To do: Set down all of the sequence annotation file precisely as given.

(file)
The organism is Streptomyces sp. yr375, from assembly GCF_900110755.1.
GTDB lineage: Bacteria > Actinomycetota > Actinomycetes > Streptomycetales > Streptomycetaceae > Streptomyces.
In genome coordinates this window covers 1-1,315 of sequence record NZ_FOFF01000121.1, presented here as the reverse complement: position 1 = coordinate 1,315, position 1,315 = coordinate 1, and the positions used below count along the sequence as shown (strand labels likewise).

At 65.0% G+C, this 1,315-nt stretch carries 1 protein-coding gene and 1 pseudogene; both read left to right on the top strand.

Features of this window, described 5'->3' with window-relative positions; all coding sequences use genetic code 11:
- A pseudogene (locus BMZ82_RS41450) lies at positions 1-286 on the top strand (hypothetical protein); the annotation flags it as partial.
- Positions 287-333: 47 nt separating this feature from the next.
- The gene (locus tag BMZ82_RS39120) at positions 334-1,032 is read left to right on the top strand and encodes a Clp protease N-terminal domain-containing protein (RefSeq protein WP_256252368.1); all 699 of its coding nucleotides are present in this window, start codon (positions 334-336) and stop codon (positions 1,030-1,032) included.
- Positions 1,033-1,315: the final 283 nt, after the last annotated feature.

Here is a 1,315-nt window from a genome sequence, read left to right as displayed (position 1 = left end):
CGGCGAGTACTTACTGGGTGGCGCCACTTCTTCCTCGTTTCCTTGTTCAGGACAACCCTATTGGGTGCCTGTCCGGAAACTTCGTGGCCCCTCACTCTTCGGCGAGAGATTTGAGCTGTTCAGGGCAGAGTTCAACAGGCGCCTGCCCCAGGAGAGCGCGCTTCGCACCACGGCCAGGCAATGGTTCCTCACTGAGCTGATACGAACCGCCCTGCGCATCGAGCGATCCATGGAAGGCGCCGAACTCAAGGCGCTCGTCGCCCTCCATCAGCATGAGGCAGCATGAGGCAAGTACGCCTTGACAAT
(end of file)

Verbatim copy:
The organism is Streptomyces sp. yr375, from assembly GCF_900110755.1.
GTDB lineage: Bacteria > Actinomycetota > Actinomycetes > Streptomycetales > Streptomycetaceae > Streptomyces.
In genome coordinates this window covers 1-1,315 of sequence record NZ_FOFF01000121.1, presented here as the reverse complement: position 1 = coordinate 1,315, position 1,315 = coordinate 1, and the positions used below count along the sequence as shown (strand labels likewise).

At 65.0% G+C, this 1,315-nt stretch carries 1 protein-coding gene and 1 pseudogene; both read left to right on the top strand.

Features of this window, described 5'->3' with window-relative positions; all coding sequences use genetic code 11:
- A pseudogene (locus BMZ82_RS41450) lies at positions 1-286 on the top strand (hypothetical protein); the annotation flags it as partial.
- Positions 287-333: 47 nt separating this feature from the next.
- The gene (locus tag BMZ82_RS39120) at positions 334-1,032 is read left to right on the top strand and encodes a Clp protease N-terminal domain-containing protein (RefSeq protein WP_256252368.1); all 699 of its coding nucleotides are present in this window, start codon (positions 334-336) and stop codon (positions 1,030-1,032) included.
- Positions 1,033-1,315: the final 283 nt, after the last annotated feature.

Here is a 1,315-nt window from a genome sequence, read left to right as displayed (position 1 = left end):
CGGCGAGTACTTACTGGGTGGCGCCACTTCTTCCTCGTTTCCTTGTTCAGGACAACCCTATTGGGTGCCTGTCCGGAAACTTCGTGGCCCCTCACTCTTCGGCGAGAGATTTGAGCTGTTCAGGGCAGAGTTCAACAGGCGCCTGCCCCAGGAGAGCGCGCTTCGCACCACGGCCAGGCAATGGTTCCTCACTGAGCTGATACGAACCGCCCTGCGCATCGAGCGATCCATGGAAGGCGCCGAACTCAAGGCGCTCGTCGCCCTCCATCAGCATGAGGCAGCATGAGGCAAGTACGCCTTGACAAT